Since 2008, more detailed questions on dental services have been asked in alternating years of the survey (2009, 2011 and 2013). Updated data for these questions are likely to be included in the 2013 SHeS annual report.

2.2 Methods And Definitions

Two changes to the SHeS dental health questions have implications for the time series data presented here. In 1995, 1998 and 2003 participants were asked if they had their own teeth but were not asked how many of their own teeth they had. From 2008 onwards, participants were asked how many natural teeth they had. Consequently, it is only possible to compare people in the period 1995 to 2003 who said they had all false teeth with people from 2008 onwards who said they had no natural teeth. In addition, the definition of false teeth used in 1995 was not the same as that used in 1998 and 2003. In 1998 and 2003 participants were asked to count caps and crowns as natural teeth but there was no such instruction in 1995.

While the question on natural teeth prevalence used since 2008 is very different to that used in earlier years, it attempts to measure the same underlying concept - having no natural teeth - and might therefore be considered as functionally equivalent. As there is no way of verifying this, however, the comparison over time between 1995-2003 and 2008 onwards should be interpreted with caution.

2.3 Dental Health

2.3.1 Trends in prevalence of natural teeth since 1995

The trend in natural teeth prevalence for adults in Scotland is presented in Figure 2A and Table 2.1 from 1995 onwards. As a result of changes to the sample composition in 2003, figures presented here for the first two survey years (1995 and 1998) are based on those aged 16 to 64 only. Figures for 16 to 64 year olds and for all adults (aged 16 and over) are presented for 2003 onwards.

As noted in Section 2.2, some of the data presented are from earlier years of the survey when the question on presence of natural teeth had slightly different wording. In Table 2.1, the proportion of adults aged 16-64 with all false teeth are presented for 1995, 1998 and 2003, and, for 2008 onwards, the proportions with no natural teeth are shown.

Over the years there has been a steady decline in the proportion of 16 to 64 year olds with no natural teeth. In 1995, one in ten (11%) reported that they had all false teeth and, by 2008, just 4% reported that they had no natural teeth. Since 2008, the proportion of adults with no natural teeth has remained steady at between 3% and 5% (4% in 2012). The decline has been more pronounced for women than for men, declining from 13% in 1995 to 4% in 2012 (the equivalent figures for men were 9% in 1995 and 4% in 2012).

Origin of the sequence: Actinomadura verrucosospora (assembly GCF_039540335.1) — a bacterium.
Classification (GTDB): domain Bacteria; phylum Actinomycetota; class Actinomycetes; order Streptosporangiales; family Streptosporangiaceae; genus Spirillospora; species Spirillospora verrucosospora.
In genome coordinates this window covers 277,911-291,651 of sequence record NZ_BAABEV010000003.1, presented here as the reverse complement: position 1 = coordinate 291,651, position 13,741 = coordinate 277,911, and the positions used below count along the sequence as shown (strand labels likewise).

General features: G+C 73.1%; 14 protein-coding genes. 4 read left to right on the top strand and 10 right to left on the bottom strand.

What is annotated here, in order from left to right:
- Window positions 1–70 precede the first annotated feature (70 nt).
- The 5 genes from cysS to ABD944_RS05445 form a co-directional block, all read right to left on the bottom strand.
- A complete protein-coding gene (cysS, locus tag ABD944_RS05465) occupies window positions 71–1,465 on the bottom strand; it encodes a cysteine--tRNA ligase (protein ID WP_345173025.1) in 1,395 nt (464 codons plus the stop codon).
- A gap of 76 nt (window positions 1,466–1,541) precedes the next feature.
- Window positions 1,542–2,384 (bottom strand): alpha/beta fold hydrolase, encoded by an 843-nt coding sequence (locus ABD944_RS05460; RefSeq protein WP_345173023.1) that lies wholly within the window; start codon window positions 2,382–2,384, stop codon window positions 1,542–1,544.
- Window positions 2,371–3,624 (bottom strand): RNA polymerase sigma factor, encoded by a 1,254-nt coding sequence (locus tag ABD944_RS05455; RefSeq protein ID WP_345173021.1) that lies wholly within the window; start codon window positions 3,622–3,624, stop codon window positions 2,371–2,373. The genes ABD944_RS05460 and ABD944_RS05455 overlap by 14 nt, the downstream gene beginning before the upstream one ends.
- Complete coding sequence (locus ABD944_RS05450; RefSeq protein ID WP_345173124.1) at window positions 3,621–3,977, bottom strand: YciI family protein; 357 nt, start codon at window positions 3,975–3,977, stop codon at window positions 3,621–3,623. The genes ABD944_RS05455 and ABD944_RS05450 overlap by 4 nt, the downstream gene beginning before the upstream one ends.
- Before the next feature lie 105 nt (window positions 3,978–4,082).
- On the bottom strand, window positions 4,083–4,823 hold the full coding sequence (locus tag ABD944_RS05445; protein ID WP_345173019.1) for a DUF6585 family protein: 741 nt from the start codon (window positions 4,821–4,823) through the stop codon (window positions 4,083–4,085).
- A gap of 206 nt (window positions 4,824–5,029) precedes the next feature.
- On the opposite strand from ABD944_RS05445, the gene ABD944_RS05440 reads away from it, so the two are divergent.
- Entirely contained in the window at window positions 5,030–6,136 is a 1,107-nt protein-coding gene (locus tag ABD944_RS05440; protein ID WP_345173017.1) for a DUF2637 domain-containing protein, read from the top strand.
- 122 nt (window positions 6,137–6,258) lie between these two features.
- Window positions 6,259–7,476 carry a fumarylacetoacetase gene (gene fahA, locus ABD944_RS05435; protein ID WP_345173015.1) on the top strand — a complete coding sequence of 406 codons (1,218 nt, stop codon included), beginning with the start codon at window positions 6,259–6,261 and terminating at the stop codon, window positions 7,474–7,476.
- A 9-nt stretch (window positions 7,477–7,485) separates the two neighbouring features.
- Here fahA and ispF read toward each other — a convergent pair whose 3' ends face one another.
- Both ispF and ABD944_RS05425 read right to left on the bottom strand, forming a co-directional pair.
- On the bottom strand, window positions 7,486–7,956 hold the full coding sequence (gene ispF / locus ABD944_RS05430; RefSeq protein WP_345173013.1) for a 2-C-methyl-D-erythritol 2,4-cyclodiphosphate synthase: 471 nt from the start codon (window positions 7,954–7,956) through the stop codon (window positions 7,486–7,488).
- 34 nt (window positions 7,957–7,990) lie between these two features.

The proportion of adults (aged 16 and above) reporting that they had no natural teeth has fluctuated between 10% and 12% (10% in 2012) since 2008. The 2005 Action Plan37 set out the aim that 90% of all adults living in Scotland would possess some natural teeth by 2010. This target was met in 201138 and prevalence remained unchanged in 2012 (90%). Prevalence trends have, however, followed slightly different patterns for men and women. In 2012, nine in ten men (91%) possessed some natural teeth, a level which has remained unchanged since 2008. For women, in 2012, the proportion with some natural teeth was 88%, just short of the Action Plan target of 90%. There has, however, been a slight rise in prevalence among women since 2008 when 86% had some natural teeth. Figure 2A, Table 2.1

Figure 2A Proportion of adults aged 16-64 with all false teeth (1995-2003)/no natural teeth (2008-2012), by sex

Figure 2A Proportion of adults aged 16-64 with all false teeth (1995-2003)/no natural teeth (2008-2012), by sex

2.3.2 Number of natural teeth and prevalence of no natural teeth, 2012, by age and sex

The proportion of adults (aged 16 and over) with some natural teeth in 2012 is presented in Table 2.2 by age and sex. As already noted (see Table 2.1), in 2012, 90% of adults in Scotland reported that they had some natural teeth. The proportion of men with some natural teeth was significantly higher than the level for women (91% compared with 88%).